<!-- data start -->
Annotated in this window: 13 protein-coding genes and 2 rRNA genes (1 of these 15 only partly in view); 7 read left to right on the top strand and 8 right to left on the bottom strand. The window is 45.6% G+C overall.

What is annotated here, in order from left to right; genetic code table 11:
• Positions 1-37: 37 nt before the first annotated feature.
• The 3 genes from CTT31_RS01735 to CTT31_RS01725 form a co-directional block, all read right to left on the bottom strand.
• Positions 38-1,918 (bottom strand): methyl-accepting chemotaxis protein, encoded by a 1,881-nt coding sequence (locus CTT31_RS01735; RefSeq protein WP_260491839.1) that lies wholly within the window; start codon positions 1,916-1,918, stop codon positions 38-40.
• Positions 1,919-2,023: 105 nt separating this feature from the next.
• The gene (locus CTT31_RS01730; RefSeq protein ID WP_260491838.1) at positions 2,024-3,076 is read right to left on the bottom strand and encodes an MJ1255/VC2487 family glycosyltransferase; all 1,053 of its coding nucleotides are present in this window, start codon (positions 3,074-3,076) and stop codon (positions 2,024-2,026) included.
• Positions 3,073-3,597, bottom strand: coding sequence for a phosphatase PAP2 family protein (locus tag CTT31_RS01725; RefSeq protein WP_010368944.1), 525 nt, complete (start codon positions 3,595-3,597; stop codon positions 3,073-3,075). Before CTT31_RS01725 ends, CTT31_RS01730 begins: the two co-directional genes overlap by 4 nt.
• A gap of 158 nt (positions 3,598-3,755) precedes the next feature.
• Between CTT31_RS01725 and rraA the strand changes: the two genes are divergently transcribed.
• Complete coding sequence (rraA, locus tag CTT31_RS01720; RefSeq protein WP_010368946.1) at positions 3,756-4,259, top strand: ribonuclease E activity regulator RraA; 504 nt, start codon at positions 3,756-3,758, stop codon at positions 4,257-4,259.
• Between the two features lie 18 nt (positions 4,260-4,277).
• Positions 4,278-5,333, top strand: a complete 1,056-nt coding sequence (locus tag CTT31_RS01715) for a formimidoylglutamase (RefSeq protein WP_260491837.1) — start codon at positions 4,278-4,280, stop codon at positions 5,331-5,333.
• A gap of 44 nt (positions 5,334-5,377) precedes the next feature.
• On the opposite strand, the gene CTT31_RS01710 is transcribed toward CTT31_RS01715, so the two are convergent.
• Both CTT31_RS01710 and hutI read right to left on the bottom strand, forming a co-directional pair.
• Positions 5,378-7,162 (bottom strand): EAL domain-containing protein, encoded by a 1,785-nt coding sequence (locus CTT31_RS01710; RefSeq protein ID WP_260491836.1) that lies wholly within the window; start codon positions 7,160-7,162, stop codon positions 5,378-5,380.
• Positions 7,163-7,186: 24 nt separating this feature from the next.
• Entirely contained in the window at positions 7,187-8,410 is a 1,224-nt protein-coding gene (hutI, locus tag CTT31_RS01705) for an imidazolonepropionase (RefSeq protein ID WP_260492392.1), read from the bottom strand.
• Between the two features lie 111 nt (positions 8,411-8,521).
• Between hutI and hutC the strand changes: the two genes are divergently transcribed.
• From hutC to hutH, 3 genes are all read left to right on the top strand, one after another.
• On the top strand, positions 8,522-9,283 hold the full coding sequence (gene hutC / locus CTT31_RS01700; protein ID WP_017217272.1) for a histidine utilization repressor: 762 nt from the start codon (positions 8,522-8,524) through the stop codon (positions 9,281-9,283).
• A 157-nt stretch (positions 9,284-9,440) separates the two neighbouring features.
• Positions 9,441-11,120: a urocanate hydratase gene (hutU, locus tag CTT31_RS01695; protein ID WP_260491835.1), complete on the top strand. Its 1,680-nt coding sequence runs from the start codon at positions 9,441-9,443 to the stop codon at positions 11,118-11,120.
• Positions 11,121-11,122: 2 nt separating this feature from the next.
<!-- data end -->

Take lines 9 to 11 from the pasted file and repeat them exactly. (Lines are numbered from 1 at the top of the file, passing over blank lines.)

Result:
• A gap of 158 nt (positions 3,598-3,755) precedes the next feature.
• Between CTT31_RS01725 and rraA the strand changes: the two genes are divergently transcribed.
• Complete coding sequence (rraA, locus tag CTT31_RS01720; RefSeq protein WP_010368946.1) at positions 3,756-4,259, top strand: ribonuclease E activity regulator RraA; 504 nt, start codon at positions 3,756-3,758, stop codon at positions 4,257-4,259.